It is too early to start counting the cost of measures instituted by the Education Ministry at tertiary institutions to prevent an outbreak of the deadly Ebola virus there, a deputy minister has said.
Samuel Okudzeto Ablakwa who is in-charge of Tertiary Education, said the primary concern now should be the efficacy of the measures and the objectives they are intended to achieve.
He was speaking to Joy News Tuesday evening on steps being taken by the Ministry to prevent the outbreak of Ebola in Ghana through foreign students.
While speaking on Joy FM’s Super Morning Show earlier in the day, Mr. Ablakwa indicated that President John Mahama had also endorsed the meeting with heads of the country’s Universities, Polytechnics, Colleges of Education and other tertiary institutions to strategize in that regard.
He said the Inter-ministerial Committee on Health, in collaboration with the various Health Directorates has been mandated to come up with mechanisms aimed at immediately reporting any suspected symptoms of the dreaded Ebola disease in the institutions.
Mr. Ablakwa hinted that measures were underway to thoroughly screen foreign students from Ebola stricken countries like Nigeria, Guinea, Liberia and Sierra Leone.
The Education Ministry has also directed heads of all tertiary institutions across the country to delay re-opening the 2014/2015 academic year by two weeks as the Inter-ministerial taskforce make arrangements for the necessary screening mechanisms and health readiness process ahead of re-opening.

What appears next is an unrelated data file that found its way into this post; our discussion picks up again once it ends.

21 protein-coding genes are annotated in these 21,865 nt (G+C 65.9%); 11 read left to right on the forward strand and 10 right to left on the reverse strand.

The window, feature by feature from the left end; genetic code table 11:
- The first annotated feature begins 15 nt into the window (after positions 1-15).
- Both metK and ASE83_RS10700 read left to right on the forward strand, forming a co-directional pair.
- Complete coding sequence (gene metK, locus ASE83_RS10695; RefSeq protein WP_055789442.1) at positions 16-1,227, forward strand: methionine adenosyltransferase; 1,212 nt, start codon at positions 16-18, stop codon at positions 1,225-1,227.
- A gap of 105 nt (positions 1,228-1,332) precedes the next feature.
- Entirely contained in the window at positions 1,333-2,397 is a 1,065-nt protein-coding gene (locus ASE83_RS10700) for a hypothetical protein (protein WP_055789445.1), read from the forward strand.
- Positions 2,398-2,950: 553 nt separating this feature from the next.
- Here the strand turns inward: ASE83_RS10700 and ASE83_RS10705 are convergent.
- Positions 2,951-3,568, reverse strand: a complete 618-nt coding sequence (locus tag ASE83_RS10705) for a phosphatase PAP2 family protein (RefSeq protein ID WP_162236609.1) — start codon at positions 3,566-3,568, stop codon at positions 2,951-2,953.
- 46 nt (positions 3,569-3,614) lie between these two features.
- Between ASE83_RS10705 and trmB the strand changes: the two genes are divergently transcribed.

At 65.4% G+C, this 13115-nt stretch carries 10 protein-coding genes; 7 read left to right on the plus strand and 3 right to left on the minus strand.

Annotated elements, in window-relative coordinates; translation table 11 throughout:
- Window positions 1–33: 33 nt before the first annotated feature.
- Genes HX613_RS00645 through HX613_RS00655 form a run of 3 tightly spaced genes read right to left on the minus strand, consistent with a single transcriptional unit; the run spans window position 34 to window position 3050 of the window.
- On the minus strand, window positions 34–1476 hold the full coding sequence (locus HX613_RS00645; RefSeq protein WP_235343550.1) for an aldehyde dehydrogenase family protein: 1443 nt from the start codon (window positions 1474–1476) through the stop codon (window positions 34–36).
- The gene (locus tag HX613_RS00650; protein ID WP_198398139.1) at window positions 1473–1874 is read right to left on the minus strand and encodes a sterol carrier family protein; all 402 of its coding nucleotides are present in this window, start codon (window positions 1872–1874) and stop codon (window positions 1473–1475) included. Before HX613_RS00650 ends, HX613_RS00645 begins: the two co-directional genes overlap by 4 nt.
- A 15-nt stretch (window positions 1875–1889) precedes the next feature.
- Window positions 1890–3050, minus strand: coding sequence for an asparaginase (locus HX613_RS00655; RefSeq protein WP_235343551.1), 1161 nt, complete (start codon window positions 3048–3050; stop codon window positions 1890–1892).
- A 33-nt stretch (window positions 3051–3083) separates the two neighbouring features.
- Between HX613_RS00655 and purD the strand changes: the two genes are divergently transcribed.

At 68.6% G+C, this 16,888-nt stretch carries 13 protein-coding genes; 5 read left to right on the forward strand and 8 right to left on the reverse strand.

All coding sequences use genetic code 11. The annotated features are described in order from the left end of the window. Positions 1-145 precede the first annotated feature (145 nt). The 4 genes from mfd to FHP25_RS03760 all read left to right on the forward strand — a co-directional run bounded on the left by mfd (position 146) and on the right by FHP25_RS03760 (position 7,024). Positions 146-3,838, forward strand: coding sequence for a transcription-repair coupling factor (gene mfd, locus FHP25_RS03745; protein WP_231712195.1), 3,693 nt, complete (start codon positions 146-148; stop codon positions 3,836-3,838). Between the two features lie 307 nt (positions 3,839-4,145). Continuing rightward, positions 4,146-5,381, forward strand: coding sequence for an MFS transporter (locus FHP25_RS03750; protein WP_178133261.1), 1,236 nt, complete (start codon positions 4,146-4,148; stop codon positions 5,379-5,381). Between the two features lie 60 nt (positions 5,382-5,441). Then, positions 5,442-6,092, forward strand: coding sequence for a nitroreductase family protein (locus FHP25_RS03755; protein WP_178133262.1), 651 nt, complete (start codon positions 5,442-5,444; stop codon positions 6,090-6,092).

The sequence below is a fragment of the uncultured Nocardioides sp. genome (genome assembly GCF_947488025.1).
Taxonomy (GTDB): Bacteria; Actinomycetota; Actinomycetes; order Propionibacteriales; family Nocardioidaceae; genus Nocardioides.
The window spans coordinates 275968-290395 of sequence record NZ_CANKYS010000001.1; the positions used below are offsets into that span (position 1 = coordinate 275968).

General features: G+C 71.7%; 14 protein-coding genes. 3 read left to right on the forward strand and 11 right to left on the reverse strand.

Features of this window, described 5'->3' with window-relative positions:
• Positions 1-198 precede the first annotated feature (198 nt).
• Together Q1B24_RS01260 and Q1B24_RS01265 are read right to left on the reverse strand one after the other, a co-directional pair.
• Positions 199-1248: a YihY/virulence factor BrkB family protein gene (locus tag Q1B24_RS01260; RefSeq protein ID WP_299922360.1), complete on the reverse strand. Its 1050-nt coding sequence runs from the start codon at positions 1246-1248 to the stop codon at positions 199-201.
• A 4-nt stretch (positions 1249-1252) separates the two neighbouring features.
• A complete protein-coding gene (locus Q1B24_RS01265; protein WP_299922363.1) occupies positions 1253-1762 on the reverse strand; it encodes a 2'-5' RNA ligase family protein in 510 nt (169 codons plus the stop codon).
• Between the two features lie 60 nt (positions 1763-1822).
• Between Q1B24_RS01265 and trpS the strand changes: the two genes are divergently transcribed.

Private tertiary institutions are also to comply with the directive.
To him, “because it is early days yet and we are yet to have all of these meetings with the Vice Chancellors, the Rectors and the Principals and the Health Directors to be able to agree on a common response mechanism, that is why we cannot spell out details at this stage.”
School authorities at the Kwame Nkrumah University of Science and Technology (KNUST) have announced an indefinite suspension of re-opening for the 2014/2015 academic year as it gears up to contain any possible case of Ebola.
The decision, according to the authorities, is also partly because of the industrial action called by the University Teachers Association of Ghana (UTAG).
“It is announced for the information of the University Community and the General Public that the date for the re-opening of the University for the 2014/2015 Academic Year has been suspended indefinitely,” a statement issued by the office of the Registrar said.
“The suspension is to enable the University to prepare adequately for re-opening in view of the University Teachers’ Association of Ghana (UTAG) Industrial Action and the Ebola Scare in the West Africa Region.”
The statement further urged students “to hold themselves in readiness for the new dates which may come at short notice.”
UTAG, last month, called the strike over government’s delay in paying book and research allowances to its members.
Last week, the University of Cape Coast also suspended re-opening due to the lecturers’ strike.
The University of Ghana, however, says its planned re-opening date remains unchanged even though UTAG is on strike.
Head of Public Affairs at UCC, Daniel Turkson told Joy News “due to the UTAG strike, teaching and learning cannot be done on campus when there is a strike.”
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